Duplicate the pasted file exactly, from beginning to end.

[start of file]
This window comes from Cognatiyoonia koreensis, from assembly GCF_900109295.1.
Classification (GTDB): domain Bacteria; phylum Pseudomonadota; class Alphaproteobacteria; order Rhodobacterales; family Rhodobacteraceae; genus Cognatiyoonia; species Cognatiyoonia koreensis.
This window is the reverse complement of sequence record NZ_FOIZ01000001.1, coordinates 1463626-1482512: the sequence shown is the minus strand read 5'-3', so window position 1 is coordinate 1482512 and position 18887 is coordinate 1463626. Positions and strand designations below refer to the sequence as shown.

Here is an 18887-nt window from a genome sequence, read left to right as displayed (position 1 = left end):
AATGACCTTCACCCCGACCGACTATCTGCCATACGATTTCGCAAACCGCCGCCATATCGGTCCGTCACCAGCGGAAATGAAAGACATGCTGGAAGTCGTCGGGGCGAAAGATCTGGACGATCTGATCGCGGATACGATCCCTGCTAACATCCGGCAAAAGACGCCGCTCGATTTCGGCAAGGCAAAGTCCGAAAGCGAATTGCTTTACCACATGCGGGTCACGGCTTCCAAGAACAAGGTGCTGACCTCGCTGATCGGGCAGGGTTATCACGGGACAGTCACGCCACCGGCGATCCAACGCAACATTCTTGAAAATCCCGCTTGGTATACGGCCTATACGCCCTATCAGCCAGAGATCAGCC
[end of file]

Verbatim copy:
This window comes from Cognatiyoonia koreensis, from assembly GCF_900109295.1.
Classification (GTDB): domain Bacteria; phylum Pseudomonadota; class Alphaproteobacteria; order Rhodobacterales; family Rhodobacteraceae; genus Cognatiyoonia; species Cognatiyoonia koreensis.
This window is the reverse complement of sequence record NZ_FOIZ01000001.1, coordinates 1463626-1482512: the sequence shown is the minus strand read 5'-3', so window position 1 is coordinate 1482512 and position 18887 is coordinate 1463626. Positions and strand designations below refer to the sequence as shown.

Here is an 18887-nt window from a genome sequence, read left to right as displayed (position 1 = left end):
AATGACCTTCACCCCGACCGACTATCTGCCATACGATTTCGCAAACCGCCGCCATATCGGTCCGTCACCAGCGGAAATGAAAGACATGCTGGAAGTCGTCGGGGCGAAAGATCTGGACGATCTGATCGCGGATACGATCCCTGCTAACATCCGGCAAAAGACGCCGCTCGATTTCGGCAAGGCAAAGTCCGAAAGCGAATTGCTTTACCACATGCGGGTCACGGCTTCCAAGAACAAGGTGCTGACCTCGCTGATCGGGCAGGGTTATCACGGGACAGTCACGCCACCGGCGATCCAACGCAACATTCTTGAAAATCCCGCTTGGTATACGGCCTATACGCCCTATCAGCCAGAGATCAGCC